In an unprecedented crackdown against Hong Kong‘s pro-democracy camp, China rounded up 53 elected pro-democracy officials and activists early Wednesday for their participation in an unofficial primary election for the territory’s legislature last year.
The mass arrest is the biggest sweep of the opposition leaders under the new national security law imposed by Beijing to stamp out dissent in the semiautonomous territory. The Hong Kong security secretary, Josh Lee, regarded by the pro-democracy proponents as China’s lackey, defended the crackdown stating that the actions of the leaders and activists were subverting the city’s government.
“The operation today targets the active elements who are believed to be involved in the crime of overthrowing, or interfering (and) seriously destroy the Hong Kong government’s legal execution of duties,” said John Lee, Hong Kong’s security minister, in a news conference.
On Wednesday morning, a legion of 1,000 national security forces was deployed as a part of Beijing’s sweeping clampdown on Hong Kong’s opposition figures. About 53 people were arrested, including an American lawyer John Clancey, who served as treasurer for a group that helped organise the informal primary elections and also searched the premises of law firm Ho Tse Wai & Partners.
Besides, the police also raided the house of Hong Kong’s most prominent pro-democracy supporter Joshua Wong, claiming that the activist had participated in the primaries. Mr Wong is serving a 13-months jail sentence in connection with his role in the 2019 Hong Kong protests, an accusation not linked with the new national security law forcibly passed by China in June last year.
The legislative election that would have followed the unofficial primaries was postponed by a year by Hong Kong Chief Executive Carrie Lam, who cited the public health risks during the coronavirus pandemic. Mass resignations and disqualifications of pro-democracy lawmakers have left the legislature largely a pro-Beijing body.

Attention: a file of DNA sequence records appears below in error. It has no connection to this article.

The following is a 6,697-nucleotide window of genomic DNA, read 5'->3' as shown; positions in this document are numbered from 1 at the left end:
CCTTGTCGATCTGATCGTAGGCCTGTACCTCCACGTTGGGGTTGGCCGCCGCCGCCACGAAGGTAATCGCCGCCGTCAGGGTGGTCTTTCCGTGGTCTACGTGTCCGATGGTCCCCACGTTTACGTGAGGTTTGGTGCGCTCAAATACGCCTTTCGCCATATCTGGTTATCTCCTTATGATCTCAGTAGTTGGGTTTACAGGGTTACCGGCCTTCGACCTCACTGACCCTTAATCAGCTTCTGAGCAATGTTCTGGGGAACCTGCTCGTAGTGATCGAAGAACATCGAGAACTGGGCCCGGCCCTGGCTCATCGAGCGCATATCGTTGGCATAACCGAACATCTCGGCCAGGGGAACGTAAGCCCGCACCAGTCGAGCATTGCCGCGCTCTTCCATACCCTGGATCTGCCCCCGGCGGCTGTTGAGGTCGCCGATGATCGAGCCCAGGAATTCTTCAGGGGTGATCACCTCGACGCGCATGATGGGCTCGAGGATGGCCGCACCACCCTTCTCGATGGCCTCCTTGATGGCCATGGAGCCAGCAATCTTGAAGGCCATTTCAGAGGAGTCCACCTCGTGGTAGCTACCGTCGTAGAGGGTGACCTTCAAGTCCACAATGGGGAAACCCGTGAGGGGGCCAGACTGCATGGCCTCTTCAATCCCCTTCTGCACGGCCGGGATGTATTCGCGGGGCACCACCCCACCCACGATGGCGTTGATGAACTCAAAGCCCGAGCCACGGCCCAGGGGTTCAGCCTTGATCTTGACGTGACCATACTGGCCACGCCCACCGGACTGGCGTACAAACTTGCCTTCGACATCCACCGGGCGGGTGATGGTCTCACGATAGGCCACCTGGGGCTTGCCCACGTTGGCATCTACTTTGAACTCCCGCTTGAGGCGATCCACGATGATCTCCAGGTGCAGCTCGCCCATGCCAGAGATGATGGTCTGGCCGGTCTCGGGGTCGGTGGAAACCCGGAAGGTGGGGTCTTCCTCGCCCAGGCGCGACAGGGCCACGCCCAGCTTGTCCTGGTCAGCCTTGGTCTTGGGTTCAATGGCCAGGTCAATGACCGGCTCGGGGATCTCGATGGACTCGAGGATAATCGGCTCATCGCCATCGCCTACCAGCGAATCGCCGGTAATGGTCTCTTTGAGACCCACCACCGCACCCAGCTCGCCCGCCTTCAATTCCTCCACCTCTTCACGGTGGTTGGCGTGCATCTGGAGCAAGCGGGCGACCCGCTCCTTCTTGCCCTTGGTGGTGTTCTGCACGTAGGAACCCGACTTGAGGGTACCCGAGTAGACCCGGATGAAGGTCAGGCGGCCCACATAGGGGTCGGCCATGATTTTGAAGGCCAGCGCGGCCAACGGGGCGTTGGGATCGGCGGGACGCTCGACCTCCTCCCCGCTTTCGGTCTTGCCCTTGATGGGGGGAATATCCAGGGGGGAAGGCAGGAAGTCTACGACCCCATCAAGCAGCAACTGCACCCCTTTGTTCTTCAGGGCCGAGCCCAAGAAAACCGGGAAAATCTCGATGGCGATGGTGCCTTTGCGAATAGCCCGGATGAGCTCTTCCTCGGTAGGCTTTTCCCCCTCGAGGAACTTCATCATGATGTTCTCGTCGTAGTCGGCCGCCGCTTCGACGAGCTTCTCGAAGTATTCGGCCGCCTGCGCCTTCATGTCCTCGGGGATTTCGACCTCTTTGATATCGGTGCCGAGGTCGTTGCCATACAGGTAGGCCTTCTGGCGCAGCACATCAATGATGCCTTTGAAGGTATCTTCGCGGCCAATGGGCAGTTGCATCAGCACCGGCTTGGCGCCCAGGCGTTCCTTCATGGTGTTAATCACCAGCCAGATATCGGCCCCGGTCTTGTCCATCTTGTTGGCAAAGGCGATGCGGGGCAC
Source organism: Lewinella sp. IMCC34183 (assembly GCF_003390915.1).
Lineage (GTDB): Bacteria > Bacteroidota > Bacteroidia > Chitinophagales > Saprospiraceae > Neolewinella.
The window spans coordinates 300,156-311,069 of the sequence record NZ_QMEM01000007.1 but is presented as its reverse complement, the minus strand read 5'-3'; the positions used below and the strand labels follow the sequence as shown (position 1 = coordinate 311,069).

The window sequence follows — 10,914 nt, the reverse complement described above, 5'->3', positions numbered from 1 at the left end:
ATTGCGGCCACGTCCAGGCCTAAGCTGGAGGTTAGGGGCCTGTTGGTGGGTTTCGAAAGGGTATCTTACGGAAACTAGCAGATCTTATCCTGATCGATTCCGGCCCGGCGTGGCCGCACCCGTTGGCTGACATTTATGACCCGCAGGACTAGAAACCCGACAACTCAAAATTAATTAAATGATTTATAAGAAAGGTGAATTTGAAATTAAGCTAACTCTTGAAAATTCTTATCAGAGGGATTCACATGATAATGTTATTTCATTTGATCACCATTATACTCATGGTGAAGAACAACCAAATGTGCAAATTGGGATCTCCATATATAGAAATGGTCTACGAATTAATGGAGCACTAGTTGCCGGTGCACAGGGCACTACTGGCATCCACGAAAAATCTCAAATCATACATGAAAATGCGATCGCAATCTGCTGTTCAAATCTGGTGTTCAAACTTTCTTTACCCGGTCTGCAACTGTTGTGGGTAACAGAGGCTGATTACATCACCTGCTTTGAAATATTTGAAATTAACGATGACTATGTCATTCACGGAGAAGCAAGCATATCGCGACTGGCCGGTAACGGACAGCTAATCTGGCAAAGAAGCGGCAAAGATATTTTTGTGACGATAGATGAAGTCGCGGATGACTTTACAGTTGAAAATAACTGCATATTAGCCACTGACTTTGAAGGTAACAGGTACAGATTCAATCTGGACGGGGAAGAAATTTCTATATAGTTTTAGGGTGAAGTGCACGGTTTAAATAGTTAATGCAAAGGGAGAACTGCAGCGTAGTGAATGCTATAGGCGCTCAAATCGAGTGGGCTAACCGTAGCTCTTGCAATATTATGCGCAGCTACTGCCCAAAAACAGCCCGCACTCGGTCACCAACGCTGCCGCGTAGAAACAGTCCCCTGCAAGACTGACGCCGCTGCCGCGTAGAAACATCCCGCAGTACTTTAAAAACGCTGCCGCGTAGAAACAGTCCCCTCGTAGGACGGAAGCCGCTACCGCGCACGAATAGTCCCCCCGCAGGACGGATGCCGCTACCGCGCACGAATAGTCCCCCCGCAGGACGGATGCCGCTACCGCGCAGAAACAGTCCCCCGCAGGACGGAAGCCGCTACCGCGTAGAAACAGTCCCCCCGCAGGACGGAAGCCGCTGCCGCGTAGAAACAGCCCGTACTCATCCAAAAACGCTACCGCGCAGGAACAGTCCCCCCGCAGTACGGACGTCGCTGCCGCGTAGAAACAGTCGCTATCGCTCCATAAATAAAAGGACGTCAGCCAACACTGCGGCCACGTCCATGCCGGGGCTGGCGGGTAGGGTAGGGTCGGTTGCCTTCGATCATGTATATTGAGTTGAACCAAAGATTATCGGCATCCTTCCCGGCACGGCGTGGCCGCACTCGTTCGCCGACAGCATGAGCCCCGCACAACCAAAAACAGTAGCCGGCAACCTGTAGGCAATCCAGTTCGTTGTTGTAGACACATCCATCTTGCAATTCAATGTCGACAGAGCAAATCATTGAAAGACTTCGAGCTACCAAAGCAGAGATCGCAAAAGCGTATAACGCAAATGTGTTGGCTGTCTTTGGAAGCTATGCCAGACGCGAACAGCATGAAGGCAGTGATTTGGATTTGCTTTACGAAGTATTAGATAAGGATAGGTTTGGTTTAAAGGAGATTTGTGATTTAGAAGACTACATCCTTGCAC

National Security Law provides unbridled powers to China to undermine opposition and suppress pro-democracy forces
With the recent arrests, the Chinese government has escalated its efforts in weakening the opposition in Hong Kong and eliminating their presence from the governmental institutions. However, this is not the first time that China has used the whip of the national security law to quell the opposition.
Last year, the government disqualified pro-democracy lawmakers from running in September election in the Legislative Council. Subsequently, the legislative council elections were postponed by a year by Hong Kong chief executive Carrie Lam citing coronavirus concerns. But, many in the pro-democracy camp claimed that the officials were trying to avert an embarrassing loss for the pro-Beijing legislators.
A few months later, in November, the Hong Kong government disqualified another four pro-democracy legislators, who it said had advocated or had been insufficiently critical of the US sanctions on the city.
Media mogul Jimmy Lai and pro-democracy activists hauled up by Hong Kong authorities under the NSL
Ever since China passed the sweeping national security law in Hong Kong, effectively ending its autonomy, it has sought to use the statute of the law to command total obedience. In December 2020, media mogul Jimmy Lai was charged with foreign collusion offences and endangering national security under the draconian national security law (NSL). The owner of Hong Kong tabloid Apple Daily, Lai has been one of the most fierce pro-democratic voices in Hong Kong.
The move came a week after the Hong Kong authorities jailed activists Joshua Wong, Agnes Chow, and Ivan Lam with the sentence between for 7 to 13 months for their roles in an unauthorised protest outside police headquarters last year. A total of 16 pro-democracy activists, including students involved in a peaceful campus demonstration, had been arrested by the authorities.
A few days ago, on December 29, Hong Kong student activist Tony Chung was sentenced to four months in prison for insulting the Chinese flag during a protest in May last year. The 19-year-old activist was guilty of unlawful assembly and defiling the Chinese flag under the national security law after he was filmed throwing the flag to the ground during scuffles outside Hong Kong’s parliament in 2019.